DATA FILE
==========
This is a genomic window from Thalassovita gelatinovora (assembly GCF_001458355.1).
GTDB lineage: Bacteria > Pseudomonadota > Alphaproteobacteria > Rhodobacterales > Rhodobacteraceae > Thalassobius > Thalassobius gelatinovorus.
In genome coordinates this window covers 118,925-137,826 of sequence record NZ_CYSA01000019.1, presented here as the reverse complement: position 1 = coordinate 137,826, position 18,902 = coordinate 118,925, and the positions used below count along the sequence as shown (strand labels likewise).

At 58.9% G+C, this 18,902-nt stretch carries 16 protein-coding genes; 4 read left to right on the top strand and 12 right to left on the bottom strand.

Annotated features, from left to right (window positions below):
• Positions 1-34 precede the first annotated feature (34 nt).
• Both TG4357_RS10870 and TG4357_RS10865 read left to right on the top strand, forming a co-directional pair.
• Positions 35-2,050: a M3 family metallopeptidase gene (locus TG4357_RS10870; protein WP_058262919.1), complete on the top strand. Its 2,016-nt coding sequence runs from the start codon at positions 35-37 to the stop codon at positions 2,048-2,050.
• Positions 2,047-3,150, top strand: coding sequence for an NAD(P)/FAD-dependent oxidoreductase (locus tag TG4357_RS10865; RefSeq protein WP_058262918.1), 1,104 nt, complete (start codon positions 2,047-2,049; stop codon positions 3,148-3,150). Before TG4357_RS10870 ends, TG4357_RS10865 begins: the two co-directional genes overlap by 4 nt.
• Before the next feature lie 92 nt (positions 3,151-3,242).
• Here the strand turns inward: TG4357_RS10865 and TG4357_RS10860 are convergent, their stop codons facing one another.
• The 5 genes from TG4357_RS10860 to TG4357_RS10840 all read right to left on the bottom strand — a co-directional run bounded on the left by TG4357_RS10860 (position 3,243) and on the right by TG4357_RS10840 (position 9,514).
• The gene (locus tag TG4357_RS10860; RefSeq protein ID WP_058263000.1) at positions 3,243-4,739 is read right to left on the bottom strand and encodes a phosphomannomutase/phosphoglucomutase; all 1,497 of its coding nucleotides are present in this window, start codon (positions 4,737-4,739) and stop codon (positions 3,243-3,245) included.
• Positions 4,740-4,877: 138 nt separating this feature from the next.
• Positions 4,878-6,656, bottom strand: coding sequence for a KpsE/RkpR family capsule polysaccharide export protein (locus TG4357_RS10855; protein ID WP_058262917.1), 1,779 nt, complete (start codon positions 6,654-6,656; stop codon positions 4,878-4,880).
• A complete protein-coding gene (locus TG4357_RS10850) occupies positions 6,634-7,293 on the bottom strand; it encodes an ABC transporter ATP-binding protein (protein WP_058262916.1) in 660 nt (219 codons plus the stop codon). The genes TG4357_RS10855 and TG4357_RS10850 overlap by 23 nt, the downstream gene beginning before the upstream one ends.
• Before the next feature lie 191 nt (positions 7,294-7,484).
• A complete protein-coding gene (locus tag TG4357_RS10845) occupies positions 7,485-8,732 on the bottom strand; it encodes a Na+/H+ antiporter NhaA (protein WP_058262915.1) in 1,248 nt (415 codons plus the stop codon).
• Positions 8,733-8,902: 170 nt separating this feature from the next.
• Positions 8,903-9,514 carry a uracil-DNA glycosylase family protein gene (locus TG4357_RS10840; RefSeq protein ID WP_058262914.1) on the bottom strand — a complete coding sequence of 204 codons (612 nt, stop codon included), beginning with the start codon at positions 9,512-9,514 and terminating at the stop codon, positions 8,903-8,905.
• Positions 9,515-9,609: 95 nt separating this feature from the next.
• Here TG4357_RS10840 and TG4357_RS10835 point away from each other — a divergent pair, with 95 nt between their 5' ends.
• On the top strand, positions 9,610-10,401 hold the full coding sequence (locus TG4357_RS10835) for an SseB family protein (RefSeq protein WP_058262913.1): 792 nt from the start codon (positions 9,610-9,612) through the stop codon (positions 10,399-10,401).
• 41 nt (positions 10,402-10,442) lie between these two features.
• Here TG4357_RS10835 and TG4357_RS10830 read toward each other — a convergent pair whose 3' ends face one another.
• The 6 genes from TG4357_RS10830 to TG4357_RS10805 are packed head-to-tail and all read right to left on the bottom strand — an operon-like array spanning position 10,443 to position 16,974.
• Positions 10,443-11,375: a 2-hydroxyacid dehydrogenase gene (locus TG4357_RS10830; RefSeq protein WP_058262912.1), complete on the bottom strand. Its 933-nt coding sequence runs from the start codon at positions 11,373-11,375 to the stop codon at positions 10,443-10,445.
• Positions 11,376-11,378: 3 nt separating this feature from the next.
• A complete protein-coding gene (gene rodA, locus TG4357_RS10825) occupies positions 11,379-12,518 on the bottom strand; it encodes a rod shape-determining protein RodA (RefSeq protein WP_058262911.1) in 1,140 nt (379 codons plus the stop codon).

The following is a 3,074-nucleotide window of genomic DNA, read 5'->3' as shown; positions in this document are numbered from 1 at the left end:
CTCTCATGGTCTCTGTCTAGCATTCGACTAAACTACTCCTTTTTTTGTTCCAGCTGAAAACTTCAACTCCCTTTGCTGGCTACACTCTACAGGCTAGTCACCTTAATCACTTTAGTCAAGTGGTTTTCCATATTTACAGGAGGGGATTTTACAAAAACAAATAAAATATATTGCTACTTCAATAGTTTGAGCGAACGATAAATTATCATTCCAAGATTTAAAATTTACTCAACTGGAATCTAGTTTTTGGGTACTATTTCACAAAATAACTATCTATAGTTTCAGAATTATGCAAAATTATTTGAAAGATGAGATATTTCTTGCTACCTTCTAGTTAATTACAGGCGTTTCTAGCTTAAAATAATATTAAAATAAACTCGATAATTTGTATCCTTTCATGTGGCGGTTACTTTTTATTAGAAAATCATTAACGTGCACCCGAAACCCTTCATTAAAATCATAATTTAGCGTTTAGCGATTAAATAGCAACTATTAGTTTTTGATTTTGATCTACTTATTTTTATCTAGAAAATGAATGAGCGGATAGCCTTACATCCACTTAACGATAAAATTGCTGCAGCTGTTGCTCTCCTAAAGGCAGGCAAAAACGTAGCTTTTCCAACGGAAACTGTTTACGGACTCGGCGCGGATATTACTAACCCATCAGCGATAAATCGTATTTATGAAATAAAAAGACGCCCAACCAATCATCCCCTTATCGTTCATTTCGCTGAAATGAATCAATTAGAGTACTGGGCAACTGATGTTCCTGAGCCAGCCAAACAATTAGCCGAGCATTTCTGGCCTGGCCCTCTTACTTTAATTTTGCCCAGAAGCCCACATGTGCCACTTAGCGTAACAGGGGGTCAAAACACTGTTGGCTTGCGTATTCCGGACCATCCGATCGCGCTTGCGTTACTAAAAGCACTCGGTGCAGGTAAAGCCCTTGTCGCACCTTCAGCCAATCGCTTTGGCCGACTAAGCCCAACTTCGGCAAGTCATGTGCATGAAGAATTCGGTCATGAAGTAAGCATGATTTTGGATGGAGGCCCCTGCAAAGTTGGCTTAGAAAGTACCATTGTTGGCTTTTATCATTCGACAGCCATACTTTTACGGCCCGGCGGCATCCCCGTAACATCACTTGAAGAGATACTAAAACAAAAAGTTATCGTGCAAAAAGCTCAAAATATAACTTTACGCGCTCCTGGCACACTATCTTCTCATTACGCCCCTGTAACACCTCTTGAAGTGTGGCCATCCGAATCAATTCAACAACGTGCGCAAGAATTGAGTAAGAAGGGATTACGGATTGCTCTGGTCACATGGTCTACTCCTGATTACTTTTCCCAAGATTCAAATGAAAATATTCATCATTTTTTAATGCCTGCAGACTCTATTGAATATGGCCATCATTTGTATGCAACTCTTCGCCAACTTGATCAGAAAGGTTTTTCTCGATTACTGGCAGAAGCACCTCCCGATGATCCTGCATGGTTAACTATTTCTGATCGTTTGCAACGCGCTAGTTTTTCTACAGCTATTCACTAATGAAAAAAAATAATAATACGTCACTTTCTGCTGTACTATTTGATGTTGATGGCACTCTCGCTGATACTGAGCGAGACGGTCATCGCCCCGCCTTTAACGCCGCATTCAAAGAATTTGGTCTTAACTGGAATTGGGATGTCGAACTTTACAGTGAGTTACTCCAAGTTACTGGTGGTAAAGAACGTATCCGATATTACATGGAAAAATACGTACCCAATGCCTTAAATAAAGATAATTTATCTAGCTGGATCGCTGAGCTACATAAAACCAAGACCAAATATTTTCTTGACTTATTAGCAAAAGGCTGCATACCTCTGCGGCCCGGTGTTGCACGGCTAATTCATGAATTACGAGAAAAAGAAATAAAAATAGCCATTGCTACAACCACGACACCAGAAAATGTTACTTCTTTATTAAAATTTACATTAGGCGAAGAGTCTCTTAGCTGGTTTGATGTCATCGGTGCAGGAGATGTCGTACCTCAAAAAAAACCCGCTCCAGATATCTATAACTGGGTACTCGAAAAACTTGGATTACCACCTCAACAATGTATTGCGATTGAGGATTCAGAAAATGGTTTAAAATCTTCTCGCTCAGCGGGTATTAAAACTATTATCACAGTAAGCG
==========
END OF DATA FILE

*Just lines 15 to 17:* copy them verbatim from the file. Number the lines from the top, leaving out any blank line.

• Positions 4,878-6,656, bottom strand: coding sequence for a KpsE/RkpR family capsule polysaccharide export protein (locus TG4357_RS10855; protein ID WP_058262917.1), 1,779 nt, complete (start codon positions 6,654-6,656; stop codon positions 4,878-4,880).
• A complete protein-coding gene (locus TG4357_RS10850) occupies positions 6,634-7,293 on the bottom strand; it encodes an ABC transporter ATP-binding protein (protein WP_058262916.1) in 660 nt (219 codons plus the stop codon). The genes TG4357_RS10855 and TG4357_RS10850 overlap by 23 nt, the downstream gene beginning before the upstream one ends.
• Before the next feature lie 191 nt (positions 7,294-7,484).